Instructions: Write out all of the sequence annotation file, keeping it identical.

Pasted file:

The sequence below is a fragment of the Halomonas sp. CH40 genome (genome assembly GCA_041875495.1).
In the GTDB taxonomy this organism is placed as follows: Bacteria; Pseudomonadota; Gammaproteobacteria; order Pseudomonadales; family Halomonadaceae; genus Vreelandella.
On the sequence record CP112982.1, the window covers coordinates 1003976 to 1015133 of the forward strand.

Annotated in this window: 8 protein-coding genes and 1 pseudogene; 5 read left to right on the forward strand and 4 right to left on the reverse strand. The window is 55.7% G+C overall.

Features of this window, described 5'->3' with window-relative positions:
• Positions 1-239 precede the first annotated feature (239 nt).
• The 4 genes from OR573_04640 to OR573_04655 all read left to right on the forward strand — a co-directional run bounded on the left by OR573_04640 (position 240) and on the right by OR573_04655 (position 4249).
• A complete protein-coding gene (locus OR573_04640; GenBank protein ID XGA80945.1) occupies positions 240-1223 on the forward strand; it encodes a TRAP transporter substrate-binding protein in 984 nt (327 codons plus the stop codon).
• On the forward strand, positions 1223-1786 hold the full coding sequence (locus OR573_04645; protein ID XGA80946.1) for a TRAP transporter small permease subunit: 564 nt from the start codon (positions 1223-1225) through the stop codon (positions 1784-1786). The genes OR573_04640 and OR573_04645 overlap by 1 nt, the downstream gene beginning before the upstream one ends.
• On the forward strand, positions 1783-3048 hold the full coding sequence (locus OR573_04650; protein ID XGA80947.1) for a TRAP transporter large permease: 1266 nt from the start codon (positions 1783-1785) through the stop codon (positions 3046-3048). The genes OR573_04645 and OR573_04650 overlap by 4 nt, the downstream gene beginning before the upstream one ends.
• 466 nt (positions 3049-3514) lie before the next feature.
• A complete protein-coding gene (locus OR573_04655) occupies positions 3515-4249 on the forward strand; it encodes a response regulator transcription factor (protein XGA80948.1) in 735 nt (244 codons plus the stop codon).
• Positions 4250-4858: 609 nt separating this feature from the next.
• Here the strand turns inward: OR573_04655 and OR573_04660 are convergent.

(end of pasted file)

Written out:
The sequence below is a fragment of the Halomonas sp. CH40 genome (genome assembly GCA_041875495.1).
In the GTDB taxonomy this organism is placed as follows: Bacteria; Pseudomonadota; Gammaproteobacteria; order Pseudomonadales; family Halomonadaceae; genus Vreelandella.
On the sequence record CP112982.1, the window covers coordinates 1003976 to 1015133 of the forward strand.

Annotated in this window: 8 protein-coding genes and 1 pseudogene; 5 read left to right on the forward strand and 4 right to left on the reverse strand. The window is 55.7% G+C overall.

Features of this window, described 5'->3' with window-relative positions:
• Positions 1-239 precede the first annotated feature (239 nt).
• The 4 genes from OR573_04640 to OR573_04655 all read left to right on the forward strand — a co-directional run bounded on the left by OR573_04640 (position 240) and on the right by OR573_04655 (position 4249).
• A complete protein-coding gene (locus OR573_04640; GenBank protein ID XGA80945.1) occupies positions 240-1223 on the forward strand; it encodes a TRAP transporter substrate-binding protein in 984 nt (327 codons plus the stop codon).
• On the forward strand, positions 1223-1786 hold the full coding sequence (locus OR573_04645; protein ID XGA80946.1) for a TRAP transporter small permease subunit: 564 nt from the start codon (positions 1223-1225) through the stop codon (positions 1784-1786). The genes OR573_04640 and OR573_04645 overlap by 1 nt, the downstream gene beginning before the upstream one ends.
• On the forward strand, positions 1783-3048 hold the full coding sequence (locus OR573_04650; protein ID XGA80947.1) for a TRAP transporter large permease: 1266 nt from the start codon (positions 1783-1785) through the stop codon (positions 3046-3048). The genes OR573_04645 and OR573_04650 overlap by 4 nt, the downstream gene beginning before the upstream one ends.
• 466 nt (positions 3049-3514) lie before the next feature.
• A complete protein-coding gene (locus OR573_04655) occupies positions 3515-4249 on the forward strand; it encodes a response regulator transcription factor (protein XGA80948.1) in 735 nt (244 codons plus the stop codon).
• Positions 4250-4858: 609 nt separating this feature from the next.
• Here the strand turns inward: OR573_04655 and OR573_04660 are convergent.